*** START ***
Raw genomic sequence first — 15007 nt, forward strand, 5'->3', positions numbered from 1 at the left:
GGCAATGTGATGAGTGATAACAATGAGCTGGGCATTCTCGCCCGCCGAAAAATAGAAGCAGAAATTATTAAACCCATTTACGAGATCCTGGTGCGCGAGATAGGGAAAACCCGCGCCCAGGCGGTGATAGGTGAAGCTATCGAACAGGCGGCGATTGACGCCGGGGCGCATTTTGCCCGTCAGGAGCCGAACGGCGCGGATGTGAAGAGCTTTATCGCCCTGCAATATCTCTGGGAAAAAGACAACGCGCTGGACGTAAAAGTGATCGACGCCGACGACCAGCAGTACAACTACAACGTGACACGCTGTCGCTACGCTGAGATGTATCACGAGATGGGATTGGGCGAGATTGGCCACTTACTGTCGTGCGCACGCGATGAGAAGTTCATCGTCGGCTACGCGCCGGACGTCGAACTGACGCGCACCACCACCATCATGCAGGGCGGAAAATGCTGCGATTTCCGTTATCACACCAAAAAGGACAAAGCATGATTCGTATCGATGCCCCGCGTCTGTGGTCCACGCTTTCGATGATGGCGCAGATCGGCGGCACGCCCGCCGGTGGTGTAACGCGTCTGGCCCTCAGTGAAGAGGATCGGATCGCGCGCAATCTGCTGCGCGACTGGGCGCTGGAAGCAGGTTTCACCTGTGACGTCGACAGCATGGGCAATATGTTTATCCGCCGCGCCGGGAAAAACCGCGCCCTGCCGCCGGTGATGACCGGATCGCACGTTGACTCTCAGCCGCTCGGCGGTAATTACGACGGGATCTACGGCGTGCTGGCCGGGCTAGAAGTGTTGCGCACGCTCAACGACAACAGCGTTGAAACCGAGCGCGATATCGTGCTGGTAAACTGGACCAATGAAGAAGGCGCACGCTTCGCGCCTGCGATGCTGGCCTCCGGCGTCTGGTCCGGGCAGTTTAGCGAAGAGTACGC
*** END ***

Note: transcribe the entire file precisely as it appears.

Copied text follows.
Raw genomic sequence first — 15007 nt, forward strand, 5'->3', positions numbered from 1 at the left:
GGCAATGTGATGAGTGATAACAATGAGCTGGGCATTCTCGCCCGCCGAAAAATAGAAGCAGAAATTATTAAACCCATTTACGAGATCCTGGTGCGCGAGATAGGGAAAACCCGCGCCCAGGCGGTGATAGGTGAAGCTATCGAACAGGCGGCGATTGACGCCGGGGCGCATTTTGCCCGTCAGGAGCCGAACGGCGCGGATGTGAAGAGCTTTATCGCCCTGCAATATCTCTGGGAAAAAGACAACGCGCTGGACGTAAAAGTGATCGACGCCGACGACCAGCAGTACAACTACAACGTGACACGCTGTCGCTACGCTGAGATGTATCACGAGATGGGATTGGGCGAGATTGGCCACTTACTGTCGTGCGCACGCGATGAGAAGTTCATCGTCGGCTACGCGCCGGACGTCGAACTGACGCGCACCACCACCATCATGCAGGGCGGAAAATGCTGCGATTTCCGTTATCACACCAAAAAGGACAAAGCATGATTCGTATCGATGCCCCGCGTCTGTGGTCCACGCTTTCGATGATGGCGCAGATCGGCGGCACGCCCGCCGGTGGTGTAACGCGTCTGGCCCTCAGTGAAGAGGATCGGATCGCGCGCAATCTGCTGCGCGACTGGGCGCTGGAAGCAGGTTTCACCTGTGACGTCGACAGCATGGGCAATATGTTTATCCGCCGCGCCGGGAAAAACCGCGCCCTGCCGCCGGTGATGACCGGATCGCACGTTGACTCTCAGCCGCTCGGCGGTAATTACGACGGGATCTACGGCGTGCTGGCCGGGCTAGAAGTGTTGCGCACGCTCAACGACAACAGCGTTGAAACCGAGCGCGATATCGTGCTGGTAAACTGGACCAATGAAGAAGGCGCACGCTTCGCGCCTGCGATGCTGGCCTCCGGCGTCTGGTCCGGGCAGTTTAGCGAAGAGTACGC